After A Tick Bite: What to Do

Ticks are little pests that make their way onto the bodies of humans and animals, feeding on them for anywhere from a few minutes to almost two weeks. They can be encountered when outside for a stroll or even while relaxing in your own backyard, which can mean some discomfort on your part.

If you’ve found a tick on you or a household member, or if you’re worried about ticks, there are some specific things tick control services in Dunlap suggest you do after going outside or getting bitten by a tick.

After You Have Been Bitten

If you live in the United States, you likely know how prevalent ticks are. Every single state has at least one tick population or species, and they can be as small as the lead tip of a pencil. For example, the brown dog tick, lone star tick, and deer tick species can all be found throughout the southeastern portion of the country.

Tick bites may also cause unwanted illness or symptoms when an individual has been bitten, which can lead to severe medical developments if not treated properly. When you have been bitten by a tick, you can experience several symptoms, such as:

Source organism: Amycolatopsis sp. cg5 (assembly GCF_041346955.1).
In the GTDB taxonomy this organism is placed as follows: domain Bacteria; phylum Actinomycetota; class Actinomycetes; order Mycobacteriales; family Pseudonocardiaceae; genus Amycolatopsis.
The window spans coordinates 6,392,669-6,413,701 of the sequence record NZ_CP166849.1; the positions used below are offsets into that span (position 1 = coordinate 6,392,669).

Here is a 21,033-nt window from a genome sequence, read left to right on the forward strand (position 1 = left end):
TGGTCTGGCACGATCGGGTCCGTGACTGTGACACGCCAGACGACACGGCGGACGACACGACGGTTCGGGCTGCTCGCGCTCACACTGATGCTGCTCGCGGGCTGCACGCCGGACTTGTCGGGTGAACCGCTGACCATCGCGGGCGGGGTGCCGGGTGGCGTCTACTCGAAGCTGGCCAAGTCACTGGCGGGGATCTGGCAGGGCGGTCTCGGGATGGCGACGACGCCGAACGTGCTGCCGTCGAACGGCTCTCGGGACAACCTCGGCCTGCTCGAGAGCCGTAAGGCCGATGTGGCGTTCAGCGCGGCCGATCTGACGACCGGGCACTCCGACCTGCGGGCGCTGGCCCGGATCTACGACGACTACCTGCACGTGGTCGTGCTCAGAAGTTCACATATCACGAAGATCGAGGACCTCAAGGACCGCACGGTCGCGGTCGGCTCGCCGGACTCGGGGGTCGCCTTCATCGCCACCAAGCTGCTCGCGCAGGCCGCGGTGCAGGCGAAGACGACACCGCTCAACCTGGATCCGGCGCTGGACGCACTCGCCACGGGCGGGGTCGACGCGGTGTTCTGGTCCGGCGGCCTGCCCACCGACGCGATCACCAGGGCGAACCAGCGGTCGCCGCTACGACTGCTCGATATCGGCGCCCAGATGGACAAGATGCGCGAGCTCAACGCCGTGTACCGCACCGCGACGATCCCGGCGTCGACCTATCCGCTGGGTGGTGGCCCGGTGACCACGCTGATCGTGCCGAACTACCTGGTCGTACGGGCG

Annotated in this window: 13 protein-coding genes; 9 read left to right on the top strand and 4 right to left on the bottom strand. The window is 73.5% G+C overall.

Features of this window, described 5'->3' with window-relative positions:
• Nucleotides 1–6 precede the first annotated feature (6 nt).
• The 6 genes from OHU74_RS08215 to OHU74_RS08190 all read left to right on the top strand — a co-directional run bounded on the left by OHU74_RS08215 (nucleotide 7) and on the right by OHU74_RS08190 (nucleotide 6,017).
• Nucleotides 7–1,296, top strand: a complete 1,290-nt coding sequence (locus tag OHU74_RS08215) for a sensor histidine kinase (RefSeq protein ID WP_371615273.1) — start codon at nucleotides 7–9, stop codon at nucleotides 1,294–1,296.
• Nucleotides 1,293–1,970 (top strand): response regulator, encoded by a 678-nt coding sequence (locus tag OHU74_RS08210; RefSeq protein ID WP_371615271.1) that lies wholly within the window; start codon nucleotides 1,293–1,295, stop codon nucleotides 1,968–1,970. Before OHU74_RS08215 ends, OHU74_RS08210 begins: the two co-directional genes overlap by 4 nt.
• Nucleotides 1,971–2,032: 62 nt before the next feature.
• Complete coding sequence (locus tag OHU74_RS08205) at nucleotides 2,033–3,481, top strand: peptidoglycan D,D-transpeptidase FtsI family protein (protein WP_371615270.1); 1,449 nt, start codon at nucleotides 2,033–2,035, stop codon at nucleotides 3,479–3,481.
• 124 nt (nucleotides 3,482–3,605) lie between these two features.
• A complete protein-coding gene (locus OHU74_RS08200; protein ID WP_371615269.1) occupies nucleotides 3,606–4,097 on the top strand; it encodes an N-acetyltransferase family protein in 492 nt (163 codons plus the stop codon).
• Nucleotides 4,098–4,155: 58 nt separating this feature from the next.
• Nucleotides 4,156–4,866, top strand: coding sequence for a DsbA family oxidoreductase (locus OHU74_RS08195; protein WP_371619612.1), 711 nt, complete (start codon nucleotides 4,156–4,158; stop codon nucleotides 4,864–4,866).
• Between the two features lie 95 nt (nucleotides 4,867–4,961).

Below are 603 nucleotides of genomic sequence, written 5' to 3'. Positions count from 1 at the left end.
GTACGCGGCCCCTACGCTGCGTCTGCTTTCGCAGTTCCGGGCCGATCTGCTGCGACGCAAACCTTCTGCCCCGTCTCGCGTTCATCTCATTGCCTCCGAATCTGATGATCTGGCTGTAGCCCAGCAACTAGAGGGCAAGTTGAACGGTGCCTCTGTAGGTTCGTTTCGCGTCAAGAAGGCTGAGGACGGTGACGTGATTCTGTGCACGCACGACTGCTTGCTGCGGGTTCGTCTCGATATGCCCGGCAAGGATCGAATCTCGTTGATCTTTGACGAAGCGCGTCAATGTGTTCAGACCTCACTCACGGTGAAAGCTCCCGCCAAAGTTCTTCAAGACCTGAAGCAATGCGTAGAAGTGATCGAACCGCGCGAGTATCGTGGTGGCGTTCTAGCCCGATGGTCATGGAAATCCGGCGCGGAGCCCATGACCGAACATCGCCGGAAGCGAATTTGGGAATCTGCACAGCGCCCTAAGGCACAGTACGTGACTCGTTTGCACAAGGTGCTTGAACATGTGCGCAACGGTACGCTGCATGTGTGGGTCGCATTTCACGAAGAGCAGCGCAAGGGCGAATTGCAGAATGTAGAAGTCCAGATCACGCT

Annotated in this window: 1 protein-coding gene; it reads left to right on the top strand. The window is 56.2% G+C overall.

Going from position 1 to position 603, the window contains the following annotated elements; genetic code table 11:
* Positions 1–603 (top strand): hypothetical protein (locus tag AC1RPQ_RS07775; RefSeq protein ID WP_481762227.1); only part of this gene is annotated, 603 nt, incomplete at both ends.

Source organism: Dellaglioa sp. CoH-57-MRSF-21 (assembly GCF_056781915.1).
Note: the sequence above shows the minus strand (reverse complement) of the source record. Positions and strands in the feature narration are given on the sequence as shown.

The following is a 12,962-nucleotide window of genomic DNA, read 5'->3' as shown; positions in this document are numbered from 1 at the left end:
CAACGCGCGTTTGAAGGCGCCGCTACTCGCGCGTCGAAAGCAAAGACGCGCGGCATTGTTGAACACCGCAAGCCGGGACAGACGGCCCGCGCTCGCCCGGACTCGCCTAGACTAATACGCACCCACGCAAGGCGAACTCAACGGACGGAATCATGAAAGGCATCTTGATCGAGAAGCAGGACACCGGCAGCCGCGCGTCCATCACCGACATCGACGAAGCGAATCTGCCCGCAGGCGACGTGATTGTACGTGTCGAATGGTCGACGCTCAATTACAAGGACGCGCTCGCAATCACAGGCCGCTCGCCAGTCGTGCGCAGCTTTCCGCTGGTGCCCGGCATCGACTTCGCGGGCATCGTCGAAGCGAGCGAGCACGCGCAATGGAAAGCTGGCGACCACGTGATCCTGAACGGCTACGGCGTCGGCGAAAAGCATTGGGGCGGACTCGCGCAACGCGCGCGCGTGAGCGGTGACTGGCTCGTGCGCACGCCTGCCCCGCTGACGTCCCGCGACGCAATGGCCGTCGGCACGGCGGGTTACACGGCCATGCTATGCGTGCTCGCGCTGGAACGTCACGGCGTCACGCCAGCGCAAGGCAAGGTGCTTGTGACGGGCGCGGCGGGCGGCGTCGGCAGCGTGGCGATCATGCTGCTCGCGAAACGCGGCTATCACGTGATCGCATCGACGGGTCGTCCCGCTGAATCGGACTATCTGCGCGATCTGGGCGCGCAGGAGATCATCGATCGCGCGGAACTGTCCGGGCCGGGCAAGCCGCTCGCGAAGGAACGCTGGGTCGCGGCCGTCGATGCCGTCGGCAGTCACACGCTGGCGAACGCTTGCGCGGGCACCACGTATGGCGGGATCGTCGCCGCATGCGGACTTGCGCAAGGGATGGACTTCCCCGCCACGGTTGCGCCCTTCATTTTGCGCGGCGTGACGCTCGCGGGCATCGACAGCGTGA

·    Red spots or a rash

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·    Sensation of burning at site of the bite

·    Blisters

·    A rash covering the entire body

·    Nausea

·    Headaches

·    Muscle pain or weakness

·    Fever

·    Pain or aching in the joints

When to See a Doctor

To be as safe as possible, it is recommended that you visit a healthcare professional after you have found and removed a tick if you experience symptoms that include short-term memory loss, pain in the nerves, arthritis, or swelling. If you have contracted a virus from a bite, it is necessary to get treatment as soon as possible.

If you’re exposed to ticks, make sure you check yourself for symptoms of illness developing.